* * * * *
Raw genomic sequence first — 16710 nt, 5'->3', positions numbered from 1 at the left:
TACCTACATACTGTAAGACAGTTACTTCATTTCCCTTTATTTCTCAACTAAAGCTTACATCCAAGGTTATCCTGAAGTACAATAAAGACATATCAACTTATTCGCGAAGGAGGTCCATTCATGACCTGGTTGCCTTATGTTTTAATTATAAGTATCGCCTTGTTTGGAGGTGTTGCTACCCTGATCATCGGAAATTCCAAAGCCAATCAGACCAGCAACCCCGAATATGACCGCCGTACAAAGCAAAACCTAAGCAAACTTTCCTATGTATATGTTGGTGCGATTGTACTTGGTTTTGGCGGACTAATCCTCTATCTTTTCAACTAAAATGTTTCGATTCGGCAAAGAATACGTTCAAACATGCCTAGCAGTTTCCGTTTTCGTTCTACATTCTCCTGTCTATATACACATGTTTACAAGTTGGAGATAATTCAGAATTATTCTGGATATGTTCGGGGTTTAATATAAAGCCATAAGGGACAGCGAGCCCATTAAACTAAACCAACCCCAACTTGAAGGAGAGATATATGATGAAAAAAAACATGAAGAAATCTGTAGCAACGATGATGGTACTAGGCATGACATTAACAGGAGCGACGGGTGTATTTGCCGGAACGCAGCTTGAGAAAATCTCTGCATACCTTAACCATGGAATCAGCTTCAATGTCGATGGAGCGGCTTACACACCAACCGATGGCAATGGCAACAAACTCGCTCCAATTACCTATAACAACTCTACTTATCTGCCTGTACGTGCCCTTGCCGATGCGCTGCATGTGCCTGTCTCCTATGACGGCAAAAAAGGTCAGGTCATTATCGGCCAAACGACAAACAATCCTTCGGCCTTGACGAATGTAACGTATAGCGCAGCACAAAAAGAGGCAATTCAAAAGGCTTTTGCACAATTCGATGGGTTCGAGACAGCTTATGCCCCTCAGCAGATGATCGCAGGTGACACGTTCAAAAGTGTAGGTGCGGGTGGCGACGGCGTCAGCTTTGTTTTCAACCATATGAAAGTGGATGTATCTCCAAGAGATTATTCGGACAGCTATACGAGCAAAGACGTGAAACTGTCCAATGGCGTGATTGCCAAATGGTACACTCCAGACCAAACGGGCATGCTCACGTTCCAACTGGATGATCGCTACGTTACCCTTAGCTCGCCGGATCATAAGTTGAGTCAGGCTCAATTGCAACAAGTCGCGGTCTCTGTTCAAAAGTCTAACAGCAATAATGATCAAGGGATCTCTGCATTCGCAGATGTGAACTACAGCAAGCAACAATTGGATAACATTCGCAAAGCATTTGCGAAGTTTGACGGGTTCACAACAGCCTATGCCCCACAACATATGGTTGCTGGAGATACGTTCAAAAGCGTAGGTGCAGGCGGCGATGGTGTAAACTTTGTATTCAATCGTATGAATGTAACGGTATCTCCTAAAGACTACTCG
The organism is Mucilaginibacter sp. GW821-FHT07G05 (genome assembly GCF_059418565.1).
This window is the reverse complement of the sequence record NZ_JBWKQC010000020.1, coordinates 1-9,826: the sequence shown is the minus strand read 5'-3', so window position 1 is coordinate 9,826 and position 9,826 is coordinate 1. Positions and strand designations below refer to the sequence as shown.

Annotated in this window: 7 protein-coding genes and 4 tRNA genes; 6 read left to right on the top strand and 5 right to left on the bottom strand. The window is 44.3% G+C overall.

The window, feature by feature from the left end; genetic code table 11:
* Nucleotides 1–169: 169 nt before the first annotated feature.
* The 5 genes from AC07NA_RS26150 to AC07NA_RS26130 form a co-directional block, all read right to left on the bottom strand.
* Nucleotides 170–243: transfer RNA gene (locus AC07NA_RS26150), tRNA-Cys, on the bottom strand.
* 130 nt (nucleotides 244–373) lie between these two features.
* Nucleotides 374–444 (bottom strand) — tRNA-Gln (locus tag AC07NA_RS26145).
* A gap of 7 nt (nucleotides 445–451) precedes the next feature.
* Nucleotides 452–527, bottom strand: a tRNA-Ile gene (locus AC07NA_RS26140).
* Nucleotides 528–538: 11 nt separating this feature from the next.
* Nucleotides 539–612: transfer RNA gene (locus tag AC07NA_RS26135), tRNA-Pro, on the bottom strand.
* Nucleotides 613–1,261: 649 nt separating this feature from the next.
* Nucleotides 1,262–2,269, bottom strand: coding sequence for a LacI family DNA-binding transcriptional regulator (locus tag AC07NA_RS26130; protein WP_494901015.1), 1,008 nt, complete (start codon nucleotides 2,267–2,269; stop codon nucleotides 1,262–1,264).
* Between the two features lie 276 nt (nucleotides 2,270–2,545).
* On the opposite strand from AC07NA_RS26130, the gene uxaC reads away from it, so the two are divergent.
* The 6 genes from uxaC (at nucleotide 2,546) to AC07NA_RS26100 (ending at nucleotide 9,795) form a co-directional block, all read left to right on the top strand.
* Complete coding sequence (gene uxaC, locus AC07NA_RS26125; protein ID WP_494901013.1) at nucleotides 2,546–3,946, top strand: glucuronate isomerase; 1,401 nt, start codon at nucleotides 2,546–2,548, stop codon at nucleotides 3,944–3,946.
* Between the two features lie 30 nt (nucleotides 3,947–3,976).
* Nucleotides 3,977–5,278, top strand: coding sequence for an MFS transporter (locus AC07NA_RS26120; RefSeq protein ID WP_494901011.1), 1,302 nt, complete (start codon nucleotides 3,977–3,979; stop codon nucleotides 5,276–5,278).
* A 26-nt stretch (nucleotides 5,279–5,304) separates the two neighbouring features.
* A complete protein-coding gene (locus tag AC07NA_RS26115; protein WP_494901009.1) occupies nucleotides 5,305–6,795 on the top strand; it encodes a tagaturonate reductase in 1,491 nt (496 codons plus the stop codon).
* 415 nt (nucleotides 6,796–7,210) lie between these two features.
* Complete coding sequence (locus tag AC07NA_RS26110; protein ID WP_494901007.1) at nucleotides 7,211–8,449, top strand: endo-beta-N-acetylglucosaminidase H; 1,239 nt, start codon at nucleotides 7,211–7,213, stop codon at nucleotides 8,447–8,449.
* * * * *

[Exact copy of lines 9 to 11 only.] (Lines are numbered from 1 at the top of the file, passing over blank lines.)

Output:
* Nucleotides 170–243: transfer RNA gene (locus AC07NA_RS26150), tRNA-Cys, on the bottom strand.
* 130 nt (nucleotides 244–373) lie between these two features.
* Nucleotides 374–444 (bottom strand) — tRNA-Gln (locus tag AC07NA_RS26145).